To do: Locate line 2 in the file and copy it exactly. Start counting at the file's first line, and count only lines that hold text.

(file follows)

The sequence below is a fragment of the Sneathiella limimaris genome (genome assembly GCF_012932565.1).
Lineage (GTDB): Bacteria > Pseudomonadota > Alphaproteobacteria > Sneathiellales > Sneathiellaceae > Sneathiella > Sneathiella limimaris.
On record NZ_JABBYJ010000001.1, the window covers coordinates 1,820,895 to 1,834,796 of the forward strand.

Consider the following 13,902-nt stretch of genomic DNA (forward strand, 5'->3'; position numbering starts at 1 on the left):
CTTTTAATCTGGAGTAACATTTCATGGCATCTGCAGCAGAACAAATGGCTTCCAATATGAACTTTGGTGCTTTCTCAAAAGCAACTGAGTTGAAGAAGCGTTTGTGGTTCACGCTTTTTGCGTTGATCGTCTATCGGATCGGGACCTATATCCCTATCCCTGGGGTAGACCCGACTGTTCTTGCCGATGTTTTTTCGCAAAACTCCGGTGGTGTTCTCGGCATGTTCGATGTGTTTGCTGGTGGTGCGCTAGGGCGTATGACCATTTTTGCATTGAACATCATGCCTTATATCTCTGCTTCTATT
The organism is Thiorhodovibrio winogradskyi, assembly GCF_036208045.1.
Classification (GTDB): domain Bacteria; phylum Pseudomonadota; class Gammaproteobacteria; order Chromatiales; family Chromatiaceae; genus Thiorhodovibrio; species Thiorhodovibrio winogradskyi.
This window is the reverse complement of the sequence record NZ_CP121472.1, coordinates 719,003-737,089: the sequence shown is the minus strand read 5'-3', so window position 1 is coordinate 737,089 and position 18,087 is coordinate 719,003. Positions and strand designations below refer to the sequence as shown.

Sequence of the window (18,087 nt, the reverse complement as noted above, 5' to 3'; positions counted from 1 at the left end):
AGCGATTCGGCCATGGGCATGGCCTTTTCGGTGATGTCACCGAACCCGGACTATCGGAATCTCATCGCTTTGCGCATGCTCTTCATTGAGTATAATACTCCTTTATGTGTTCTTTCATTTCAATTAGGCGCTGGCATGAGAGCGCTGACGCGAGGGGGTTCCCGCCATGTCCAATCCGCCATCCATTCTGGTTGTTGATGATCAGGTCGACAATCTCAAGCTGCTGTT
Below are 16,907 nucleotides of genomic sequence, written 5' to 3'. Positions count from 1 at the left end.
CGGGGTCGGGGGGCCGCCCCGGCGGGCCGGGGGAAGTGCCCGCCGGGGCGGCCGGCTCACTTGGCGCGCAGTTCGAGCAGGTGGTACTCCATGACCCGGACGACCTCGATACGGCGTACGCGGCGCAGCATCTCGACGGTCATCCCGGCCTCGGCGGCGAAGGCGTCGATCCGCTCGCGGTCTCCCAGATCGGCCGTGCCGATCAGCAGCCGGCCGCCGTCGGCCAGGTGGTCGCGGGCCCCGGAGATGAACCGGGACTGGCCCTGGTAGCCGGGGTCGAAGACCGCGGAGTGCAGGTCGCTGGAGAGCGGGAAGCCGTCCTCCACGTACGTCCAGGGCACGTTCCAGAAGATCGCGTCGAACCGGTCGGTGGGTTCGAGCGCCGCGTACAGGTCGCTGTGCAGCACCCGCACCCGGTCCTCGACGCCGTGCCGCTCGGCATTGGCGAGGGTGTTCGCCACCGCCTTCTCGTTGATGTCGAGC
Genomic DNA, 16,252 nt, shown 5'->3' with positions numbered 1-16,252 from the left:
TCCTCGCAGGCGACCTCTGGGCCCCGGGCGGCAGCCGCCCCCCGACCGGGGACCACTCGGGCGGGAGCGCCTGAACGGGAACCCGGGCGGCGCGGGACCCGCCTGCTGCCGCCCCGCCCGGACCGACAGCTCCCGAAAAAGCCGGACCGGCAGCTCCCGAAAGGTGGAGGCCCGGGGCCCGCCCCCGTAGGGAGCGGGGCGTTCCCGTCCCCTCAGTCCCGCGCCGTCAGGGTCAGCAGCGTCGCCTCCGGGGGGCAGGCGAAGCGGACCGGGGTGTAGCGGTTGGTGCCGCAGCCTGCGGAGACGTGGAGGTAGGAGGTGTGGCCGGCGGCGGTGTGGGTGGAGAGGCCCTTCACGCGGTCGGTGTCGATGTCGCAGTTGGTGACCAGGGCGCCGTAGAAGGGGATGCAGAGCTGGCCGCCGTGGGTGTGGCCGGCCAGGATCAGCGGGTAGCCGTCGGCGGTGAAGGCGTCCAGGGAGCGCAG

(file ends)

Lineage (GTDB): Bacteria > Pseudomonadota > Alphaproteobacteria > Sneathiellales > Sneathiellaceae > Sneathiella > Sneathiella limimaris.